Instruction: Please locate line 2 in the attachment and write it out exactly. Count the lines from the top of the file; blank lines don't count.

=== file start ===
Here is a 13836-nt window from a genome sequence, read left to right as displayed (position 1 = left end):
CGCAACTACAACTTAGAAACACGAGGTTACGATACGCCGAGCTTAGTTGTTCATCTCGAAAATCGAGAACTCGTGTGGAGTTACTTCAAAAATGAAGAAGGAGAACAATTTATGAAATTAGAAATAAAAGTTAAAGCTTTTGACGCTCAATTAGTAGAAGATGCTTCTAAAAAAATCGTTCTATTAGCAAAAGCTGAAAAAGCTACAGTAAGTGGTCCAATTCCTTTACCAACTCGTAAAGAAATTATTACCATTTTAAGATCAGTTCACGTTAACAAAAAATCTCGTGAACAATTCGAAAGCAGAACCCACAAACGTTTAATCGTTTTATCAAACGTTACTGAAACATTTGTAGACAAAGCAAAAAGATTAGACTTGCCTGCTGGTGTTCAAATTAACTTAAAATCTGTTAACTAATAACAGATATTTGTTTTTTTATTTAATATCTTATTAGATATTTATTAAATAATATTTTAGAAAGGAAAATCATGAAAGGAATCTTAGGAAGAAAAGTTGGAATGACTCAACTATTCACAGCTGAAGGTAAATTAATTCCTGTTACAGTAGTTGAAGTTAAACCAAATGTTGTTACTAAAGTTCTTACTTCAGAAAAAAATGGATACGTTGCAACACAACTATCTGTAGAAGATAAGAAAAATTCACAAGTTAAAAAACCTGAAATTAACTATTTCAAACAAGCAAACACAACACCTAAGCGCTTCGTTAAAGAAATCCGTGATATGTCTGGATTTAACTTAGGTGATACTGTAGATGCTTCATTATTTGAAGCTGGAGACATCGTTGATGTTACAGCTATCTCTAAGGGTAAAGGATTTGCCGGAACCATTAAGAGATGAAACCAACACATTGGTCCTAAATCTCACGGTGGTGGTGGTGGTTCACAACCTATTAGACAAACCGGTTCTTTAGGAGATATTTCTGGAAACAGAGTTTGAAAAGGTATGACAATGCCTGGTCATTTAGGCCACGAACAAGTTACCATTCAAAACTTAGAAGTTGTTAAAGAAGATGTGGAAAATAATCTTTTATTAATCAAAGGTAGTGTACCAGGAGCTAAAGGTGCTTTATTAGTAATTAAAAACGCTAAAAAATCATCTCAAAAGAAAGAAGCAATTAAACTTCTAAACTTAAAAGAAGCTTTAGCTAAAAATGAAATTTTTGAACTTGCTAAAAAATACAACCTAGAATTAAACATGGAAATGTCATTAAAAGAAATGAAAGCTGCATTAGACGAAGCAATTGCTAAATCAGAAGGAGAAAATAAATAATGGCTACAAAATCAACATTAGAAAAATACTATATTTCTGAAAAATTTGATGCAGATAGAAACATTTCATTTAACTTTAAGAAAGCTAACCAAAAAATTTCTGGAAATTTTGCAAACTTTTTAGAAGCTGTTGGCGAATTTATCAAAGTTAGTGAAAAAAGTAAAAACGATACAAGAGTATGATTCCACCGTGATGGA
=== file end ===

CGCAACTACAACTTAGAAACACGAGGTTACGATACGCCGAGCTTAGTTGTTCATCTCGAAAATCGAGAACTCGTGTGGAGTTACTTCAAAAATGAAGAAGGAGAACAATTTATGAAATTAGAAATAAAAGTTAAAGCTTTTGACGCTCAATTAGTAGAAGATGCTTCTAAAAAAATCGTTCTATTAGCAAAAGCTGAAAAAGCTACAGTAAGTGGTCCAATTCCTTTACCAACTCGTAAAGAAATTATTACCATTTTAAGATCAGTTCACGTTAACAAAAAATCTCGTGAACAATTCGAAAGCAGAACCCACAAACGTTTAATCGTTTTATCAAACGTTACTGAAACATTTGTAGACAAAGCAAAAAGATTAGACTTGCCTGCTGGTGTTCAAATTAACTTAAAATCTGTTAACTAATAACAGATATTTGTTTTTTTATTTAATATCTTATTAGATATTTATTAAATAATATTTTAGAAAGGAAAATCATGAAAGGAATCTTAGGAAGAAAAGTTGGAATGACTCAACTATTCACAGCTGAAGGTAAATTAATTCCTGTTACAGTAGTTGAAGTTAAACCAAATGTTGTTACTAAAGTTCTTACTTCAGAAAAAAATGGATACGTTGCAACACAACTATCTGTAGAAGATAAGAAAAATTCACAAGTTAAAAAACCTGAAATTAACTATTTCAAACAAGCAAACACAACACCTAAGCGCTTCGTTAAAGAAATCCGTGATATGTCTGGATTTAACTTAGGTGATACTGTAGATGCTTCATTATTTGAAGCTGGAGACATCGTTGATGTTACAGCTATCTCTAAGGGTAAAGGATTTGCCGGAACCATTAAGAGATGAAACCAACACATTGGTCCTAAATCTCACGGTGGTGGTGGTGGTTCACAACCTATTAGACAAACCGGTTCTTTAGGAGATATTTCTGGAAACAGAGTTTGAAAAGGTATGACAATGCCTGGTCATTTAGGCCACGAACAAGTTACCATTCAAAACTTAGAAGTTGTTAAAGAAGATGTGGAAAATAATCTTTTATTAATCAAAGGTAGTGTACCAGGAGCTAAAGGTGCTTTATTAGTAATTAAAAACGCTAAAAAATCATCTCAAAAGAAAGAAGCAATTAAACTTCTAAACTTAAAAGAAGCTTTAGCTAAAAATGAAATTTTTGAACTTGCTAAAAAATACAACCTAGAATTAAACATGGAAATGTCATTAAAAGAAATGAAAGCTGCATTAGACGAAGCAATTGCTAAATCAGAAGGAGAAAATAAATAATGGCTACAAAATCAACATTAGAAAAATACTATATTTCTGAAAAATTTGATGCAGATAGAAACATTTCATTTAACTTTAAGAAAGCTAACCAAAAAATTTCTGGAAATTTTGCAAACTTTTTAGAAGCTGTTGGCGAATTTATCAAAGTTAGTGAAAAAAGTAAAAACGATACAAGAGTATGATTCCACCGTGATGGA